(Source – me)

Obits.

Clarvis Joseph of CaribSeas was an arts philanthropist as a backer of Point steel orchestra Harmonites for a considerable time. News of his passing circulated on February 20th 2021 – I don’t have a full obit but I did want to acknowledge his contribution.

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The deaths of local and global cultural icons since the start of the year has been almost too much to keep up with – from beloved African American author well known to us here in the Caribbean Eric Jerome Dickey, a fAntiguan who had been a regular at our local literary festival and lived and wrote in Antigua and Barbados, to legendary Hollywood actress of Nevisian descent Cicely Tyson to Trinidadian calypso barrier breaker Singing Sandra to star with Antigua and Barbuda’s legendary musical Mason family Tyrone Mason. Read about the passing of the latter in this Daily Observer article:

Issues

“A people are known by their culture
A people are known by their past
The past determines the future
From the present we could forecast
And that is why in Antigua
We must rectify our history
And remove all dem false heroes
Retarding our destiny
So that is why we must now
Proclaim our own
And drop all those false names
That aliens imposed upon we
Let’s reclaim our own history”

If you’re familiar with our song lyrics project, or if you are Antiguan and Barbudan, these lyrics should ring a bell. They are from King Obstinate’s True Heroes (Sons of the Soil) and they seem relevant again in light of global anti-racism #BlackLivesMatter FedUprising that recently peaked in 2020. The recent publication of a letter dated 2019 from the Reparations Support Commission to the Minister of Culture

adds to the conversation on a part of this discussion – reclaiming and renaming spaces named for colonizers. We’ve seen the likes of the ceremonial removal in 2020 of the Nelson Statue (as in Admiral Lord Nelson) in Barbados. Antigua and Barbuda’s own Nelson’s Dockyard is a World Heritage site but the conversation has been happening here as well and this letter serves as a reminder of that, and this 40 or so years old song reminds that, at least in Antigua and Barbuda, it is not a new conversation. I was a child when I saw King Obstinate perform these songs at Recreation Grounds (which Obsti’s song suggested be renamed “Vivi Richards Recreation Ground”) and witnessed not long after as several streets in St. John’s City, whether coincidentally or consequentially, renamed for national heroes – streets like “Drake, Hawkins, and Nelson streets” previously named for enslavers became (and I don’t remember which was which) the likes of Vivian Richards, Andy Roberts, and Nellie Robsinson street, and Coolidge Airport did indeed become V. C. Bird International Airport (as Obsti recommended). With the passing of one of Obsti’s contemporaries, Swallow, in 2020 talks of how to honour him saw renaming his village of Willikies in his honour in the conversational mix (though poo-pooed by some) – a fitting tribute in my view. And per this once again timely song, Obsti would go even bigger. He sang in the latter part of the verse opening this section, shouting out the other two calypsonians who, alongside him, are known as the Big Three of Antiguan and Barbudan calypso,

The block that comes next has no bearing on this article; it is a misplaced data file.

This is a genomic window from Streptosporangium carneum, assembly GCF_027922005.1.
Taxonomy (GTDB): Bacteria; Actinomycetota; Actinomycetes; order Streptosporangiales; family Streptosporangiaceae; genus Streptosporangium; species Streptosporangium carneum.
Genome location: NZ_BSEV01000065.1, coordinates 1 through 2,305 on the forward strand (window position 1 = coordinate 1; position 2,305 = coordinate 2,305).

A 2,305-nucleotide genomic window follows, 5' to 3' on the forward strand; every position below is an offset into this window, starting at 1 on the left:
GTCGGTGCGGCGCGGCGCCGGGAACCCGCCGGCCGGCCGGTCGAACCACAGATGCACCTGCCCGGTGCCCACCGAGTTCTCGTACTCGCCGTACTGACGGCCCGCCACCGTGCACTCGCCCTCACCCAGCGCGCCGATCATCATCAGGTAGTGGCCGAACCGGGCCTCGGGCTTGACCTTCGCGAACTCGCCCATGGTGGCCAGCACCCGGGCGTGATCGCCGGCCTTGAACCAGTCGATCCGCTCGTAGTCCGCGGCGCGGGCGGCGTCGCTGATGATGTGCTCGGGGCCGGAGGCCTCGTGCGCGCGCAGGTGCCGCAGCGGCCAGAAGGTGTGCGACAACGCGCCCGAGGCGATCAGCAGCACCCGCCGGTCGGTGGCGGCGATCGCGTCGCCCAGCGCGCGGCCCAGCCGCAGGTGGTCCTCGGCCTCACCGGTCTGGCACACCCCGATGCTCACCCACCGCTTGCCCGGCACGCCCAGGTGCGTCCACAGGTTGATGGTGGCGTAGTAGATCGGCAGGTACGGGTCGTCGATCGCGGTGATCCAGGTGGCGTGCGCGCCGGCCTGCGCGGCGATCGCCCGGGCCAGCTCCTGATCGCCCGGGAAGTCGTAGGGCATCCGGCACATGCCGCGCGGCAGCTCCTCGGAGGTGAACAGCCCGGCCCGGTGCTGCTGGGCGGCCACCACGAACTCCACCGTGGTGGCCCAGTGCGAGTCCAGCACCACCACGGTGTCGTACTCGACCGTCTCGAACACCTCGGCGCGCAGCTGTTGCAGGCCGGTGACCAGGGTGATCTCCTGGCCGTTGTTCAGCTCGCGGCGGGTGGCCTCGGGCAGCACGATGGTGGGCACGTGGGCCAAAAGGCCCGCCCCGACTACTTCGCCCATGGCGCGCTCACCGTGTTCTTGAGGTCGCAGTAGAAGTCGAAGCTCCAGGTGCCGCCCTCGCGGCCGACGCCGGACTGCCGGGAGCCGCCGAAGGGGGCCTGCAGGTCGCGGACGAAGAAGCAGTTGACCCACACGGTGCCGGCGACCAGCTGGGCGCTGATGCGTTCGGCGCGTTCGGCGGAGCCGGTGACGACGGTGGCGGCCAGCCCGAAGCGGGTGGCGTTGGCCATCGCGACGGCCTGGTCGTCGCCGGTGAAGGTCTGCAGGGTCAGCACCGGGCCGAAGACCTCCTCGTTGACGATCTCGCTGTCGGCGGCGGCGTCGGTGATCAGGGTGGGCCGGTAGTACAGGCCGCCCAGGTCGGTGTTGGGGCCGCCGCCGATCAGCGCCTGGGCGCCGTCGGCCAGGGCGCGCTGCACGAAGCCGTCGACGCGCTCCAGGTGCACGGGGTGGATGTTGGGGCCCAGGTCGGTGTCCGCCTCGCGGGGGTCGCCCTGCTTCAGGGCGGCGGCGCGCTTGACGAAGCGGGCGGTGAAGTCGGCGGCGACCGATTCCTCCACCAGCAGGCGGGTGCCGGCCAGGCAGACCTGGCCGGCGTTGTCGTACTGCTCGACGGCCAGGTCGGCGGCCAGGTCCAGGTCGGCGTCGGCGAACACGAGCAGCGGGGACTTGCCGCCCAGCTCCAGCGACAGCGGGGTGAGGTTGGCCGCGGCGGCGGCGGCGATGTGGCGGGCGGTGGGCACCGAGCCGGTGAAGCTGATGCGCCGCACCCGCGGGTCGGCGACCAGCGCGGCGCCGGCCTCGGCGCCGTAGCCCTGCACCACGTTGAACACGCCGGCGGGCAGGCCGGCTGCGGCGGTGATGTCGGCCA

“English names like St. George and St. John,
Falmouth, Willikies, and Codrington,
they don’t reflect our background,
call dem Short Shirt village or Swallow t’ung (town).”

(Source – Daily Observer newspaper)

Opportunities

There are always Opportunities (such as the Collins Big Cat Writing Competition for chidlren) being added for writers and artists of all ages; so don’t forget to visit our Opportunities Too page. (Source – Big Cat, via email from Collins; Opportunities Too)

Accolades

UK-based Trinidad writer Monique Roffey landed atop the Times (UK) bestseller list even as her Mermaid of Black Conch continues to pick up awards (such as the Costa best novel prize).

(Source- the author’s social media)